It’s possible that this doesn’t apply to you if you reside in a warmer part of the United States, but if you get a consistent amount of snow and frost each winter, this is for you.
To make up for the fat they’ve lost, birds up their food intake significantly during the colder months.
Since they are out and about foraging all day, you should expect your feeders to be soon depleted.
Although you may see birds in your yard as early as dawn, it may be midmorning before they’ve eaten half of the seed in the feeder. It might be less noticeable with numerous feeders, but it would become clear with just one.
Now it’s your turn to watch for a break in the birds’ eating frenzy so you can bring in fresh seed.
No matter what time of day it is, as long as the feeders are still full, you can do it. However, sometime around lunchtime is ideal.
Frequently attend feeders
In the spring and summer, when temperatures are mild, only rain is likely to disrupt your bird feeder installation.
Consequently, you may anticipate more time spent in the yard between December and February while attending the feeders, not only to replenish the food used up but also to shake off access snow, if any.
You’d get in the habit of doing this quite quickly, but if it were to snow, you could leave the feeders alone if you wanted to.
Not that it will help the birds much, but a feeder topped with snow can be quite heavy, potentially causing damage to whatever it is hung from.
Unhooking the feeder, tipping or shaking the snow off, and rehanging it is a simple process that shouldn’t be too much of a hassle.
You can now bring the feeders inside for the night to protect them from the more difficult to control frost that is expected in the coming days or weeks. During the day, you may keep the seeds or peanuts from adhering by shaking the feeder.
Winter is when you’re most likely to see an increase in the use of suet, in whatever shape it may come, although I can’t imagine keeping suet cakes or blocks from becoming solid. If possible, switch to suet pellets and only put out a small amount at a time so they don’t freeze.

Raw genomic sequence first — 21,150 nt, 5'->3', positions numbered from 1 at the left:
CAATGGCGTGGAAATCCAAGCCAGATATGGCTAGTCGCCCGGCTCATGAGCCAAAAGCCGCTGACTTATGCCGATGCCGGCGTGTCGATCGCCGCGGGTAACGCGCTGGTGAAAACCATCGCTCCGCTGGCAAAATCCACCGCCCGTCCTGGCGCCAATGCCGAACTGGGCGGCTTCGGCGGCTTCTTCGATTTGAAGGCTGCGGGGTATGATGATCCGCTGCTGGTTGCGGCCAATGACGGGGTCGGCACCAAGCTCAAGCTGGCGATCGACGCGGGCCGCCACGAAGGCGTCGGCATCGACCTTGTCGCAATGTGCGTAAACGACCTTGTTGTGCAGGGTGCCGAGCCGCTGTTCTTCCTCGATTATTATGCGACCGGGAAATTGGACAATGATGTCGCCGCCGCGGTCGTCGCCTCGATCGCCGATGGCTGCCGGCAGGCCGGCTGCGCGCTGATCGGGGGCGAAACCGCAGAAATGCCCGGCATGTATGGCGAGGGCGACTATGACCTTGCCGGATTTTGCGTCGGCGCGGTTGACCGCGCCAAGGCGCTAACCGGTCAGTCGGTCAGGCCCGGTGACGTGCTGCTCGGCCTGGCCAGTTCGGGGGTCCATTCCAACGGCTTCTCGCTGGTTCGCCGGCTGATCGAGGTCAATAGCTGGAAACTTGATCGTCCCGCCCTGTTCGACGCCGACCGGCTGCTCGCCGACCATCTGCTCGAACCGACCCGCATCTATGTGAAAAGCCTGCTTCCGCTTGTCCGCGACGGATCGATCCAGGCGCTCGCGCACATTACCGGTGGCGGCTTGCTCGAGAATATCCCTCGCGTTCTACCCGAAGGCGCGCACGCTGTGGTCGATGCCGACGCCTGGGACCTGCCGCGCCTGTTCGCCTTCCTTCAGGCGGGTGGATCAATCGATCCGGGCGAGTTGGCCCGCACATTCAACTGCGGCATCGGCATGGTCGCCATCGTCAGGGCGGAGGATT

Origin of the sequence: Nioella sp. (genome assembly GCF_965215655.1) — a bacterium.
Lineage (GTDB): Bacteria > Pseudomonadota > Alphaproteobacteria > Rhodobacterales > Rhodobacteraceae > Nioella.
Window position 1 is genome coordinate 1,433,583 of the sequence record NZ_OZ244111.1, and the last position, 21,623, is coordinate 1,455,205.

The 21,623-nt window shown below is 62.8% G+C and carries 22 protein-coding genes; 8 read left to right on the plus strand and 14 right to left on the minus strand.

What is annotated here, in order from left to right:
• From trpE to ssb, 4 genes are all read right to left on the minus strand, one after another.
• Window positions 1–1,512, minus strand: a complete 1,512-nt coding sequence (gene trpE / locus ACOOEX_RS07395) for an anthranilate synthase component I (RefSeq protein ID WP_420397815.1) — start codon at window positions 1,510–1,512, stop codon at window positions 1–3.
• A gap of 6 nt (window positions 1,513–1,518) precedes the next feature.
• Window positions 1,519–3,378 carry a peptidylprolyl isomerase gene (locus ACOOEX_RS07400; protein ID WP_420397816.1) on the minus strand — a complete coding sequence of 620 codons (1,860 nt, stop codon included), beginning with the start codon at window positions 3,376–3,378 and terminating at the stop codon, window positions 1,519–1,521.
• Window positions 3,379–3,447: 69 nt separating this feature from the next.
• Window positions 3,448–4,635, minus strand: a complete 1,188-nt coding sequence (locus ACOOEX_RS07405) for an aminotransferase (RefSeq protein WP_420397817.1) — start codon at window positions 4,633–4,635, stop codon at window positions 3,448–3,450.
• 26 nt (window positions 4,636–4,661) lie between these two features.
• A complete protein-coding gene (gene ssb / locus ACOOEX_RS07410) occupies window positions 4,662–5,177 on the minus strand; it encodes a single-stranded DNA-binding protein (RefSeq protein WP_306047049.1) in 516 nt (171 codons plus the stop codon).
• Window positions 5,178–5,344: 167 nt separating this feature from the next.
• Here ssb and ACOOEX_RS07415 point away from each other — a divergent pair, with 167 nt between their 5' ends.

Summarizing it all up
Feeding birds in the winter is something I look forward to doing, as I’ve had some quite lovely surprises in the wild bird behavior on several occasions.
Never take down bird feeders in the winter; they are just as useful then as they are in the spring and summer.
Birds have a more difficult time finding food during the winter months when there is a period of snow or frost on the ground, as this stony coating keeps their natural food in the ground or high in the trees and flora.
Frost can do this to the food in bird feeders, but at least there’s a chance the birds can get to their food if it snows.
Birds are more prone to suffer from food shortages in the winter, so it’s crucial that you keep their feeders well stocked throughout the next several months.
In the winter, birds need to eat more energy-centric food like suet to replace lost fat, therefore you may need to replenish the bird food twice a day.
Birds may have a tougher time finding food in the wild during the winter, but feeders can also be made more challenging.
It would therefore be necessary to make more regular trips to the feeders in order to shake the bird food loose from the frost, or to tip off the snow that has accumulated on top of the feeders.